A group of cells migrating to a wounded area to repair it and a pack of cancer cells invading healthy tissues have something in common, for they move in similar ways. Most of all, their moving behaviour shows some resemblance with that of groups of animals and even humans, as well as that of inanimate objects.
A group of international researchers, led by Caterina La Porta and Stefano Zapperi, from the Center of Complexity and Biosystems of the University of Milan, managed to identify the laws that regulate these cellular mass movements. A knowledge that may provide valuable information for several biomedical applications, from regenerative medicine to cancer therapy.
The researchers -- whose results have been published in the last issue of PNAS -- examined different kinds of collective cell migrations over different substrates and experimental conditions. Results obtained by experiments with living cells were then analysed in order to identify the statistical properties of these movements, which were then compared to computational simulation.
Collective cell migrations are driven by biological mechanisms within the cell as well as by external factors, mainly represented by the matrix that provides structural and biochemical support to the cells of a tissue. The main component of this matrix is collagen, which forms a network of fibers that ensure cell and tissue integrity by offering little resistance and high sensitivity to small deformations. When a single cell moves, its internal structure faces an internal stress, which may be transmitted through the matrix between neighbouring cells. This leads to the formation of real stress waves, which result in the intermittent burst of activity that the researchers observed and characterised from a mathematical point of view.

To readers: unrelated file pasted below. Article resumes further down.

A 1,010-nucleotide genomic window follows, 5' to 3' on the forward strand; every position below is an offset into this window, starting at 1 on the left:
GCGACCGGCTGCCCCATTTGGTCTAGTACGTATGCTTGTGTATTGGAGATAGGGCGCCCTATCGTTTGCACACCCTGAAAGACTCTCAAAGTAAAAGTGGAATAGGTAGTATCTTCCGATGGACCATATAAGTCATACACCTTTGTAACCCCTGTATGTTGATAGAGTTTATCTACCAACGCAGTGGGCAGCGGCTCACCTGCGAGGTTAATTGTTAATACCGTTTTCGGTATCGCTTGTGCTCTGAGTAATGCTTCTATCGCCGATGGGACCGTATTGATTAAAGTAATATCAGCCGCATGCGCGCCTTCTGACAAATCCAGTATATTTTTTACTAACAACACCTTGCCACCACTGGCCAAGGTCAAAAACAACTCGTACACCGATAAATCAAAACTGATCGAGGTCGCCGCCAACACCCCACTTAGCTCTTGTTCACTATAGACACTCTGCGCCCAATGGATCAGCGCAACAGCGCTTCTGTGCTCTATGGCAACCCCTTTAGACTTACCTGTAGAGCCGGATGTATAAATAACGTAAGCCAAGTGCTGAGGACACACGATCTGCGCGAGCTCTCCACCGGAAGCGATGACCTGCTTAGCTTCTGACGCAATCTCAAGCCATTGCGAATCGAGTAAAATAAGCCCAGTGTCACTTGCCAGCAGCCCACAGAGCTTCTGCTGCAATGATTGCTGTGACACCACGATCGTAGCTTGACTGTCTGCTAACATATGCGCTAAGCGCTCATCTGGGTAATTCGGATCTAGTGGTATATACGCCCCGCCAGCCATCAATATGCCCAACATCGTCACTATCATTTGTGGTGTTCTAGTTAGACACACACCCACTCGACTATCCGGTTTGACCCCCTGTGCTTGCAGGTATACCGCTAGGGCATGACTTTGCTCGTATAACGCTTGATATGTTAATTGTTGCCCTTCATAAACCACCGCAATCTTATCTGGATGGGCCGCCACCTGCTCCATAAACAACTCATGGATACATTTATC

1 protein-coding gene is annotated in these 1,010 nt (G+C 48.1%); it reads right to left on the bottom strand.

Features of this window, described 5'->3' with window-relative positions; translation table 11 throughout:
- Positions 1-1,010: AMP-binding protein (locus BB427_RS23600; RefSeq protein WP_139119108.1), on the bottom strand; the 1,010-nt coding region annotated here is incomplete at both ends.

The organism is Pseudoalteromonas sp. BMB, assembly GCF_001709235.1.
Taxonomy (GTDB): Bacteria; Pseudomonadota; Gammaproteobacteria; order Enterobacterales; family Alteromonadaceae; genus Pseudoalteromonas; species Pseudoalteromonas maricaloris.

In fact, they found that these bursts are similar to those previously recorded in animal and even human mobility patterns, and are described by similar universal laws. Which means that living cells move and invade available spaces the same way inanimate particles do, as it occurs when a fluid fill an empty space.
They also found out that cell migration is highly affected by the structure and stiffness of the substrate over which they are moving. Migration is a key property of tumour cells and these findings implies that cancer cells use different internal mechanisms to move, depending on the environment. A fact that should be extremely relevant for the understanding of the metastatic processes.
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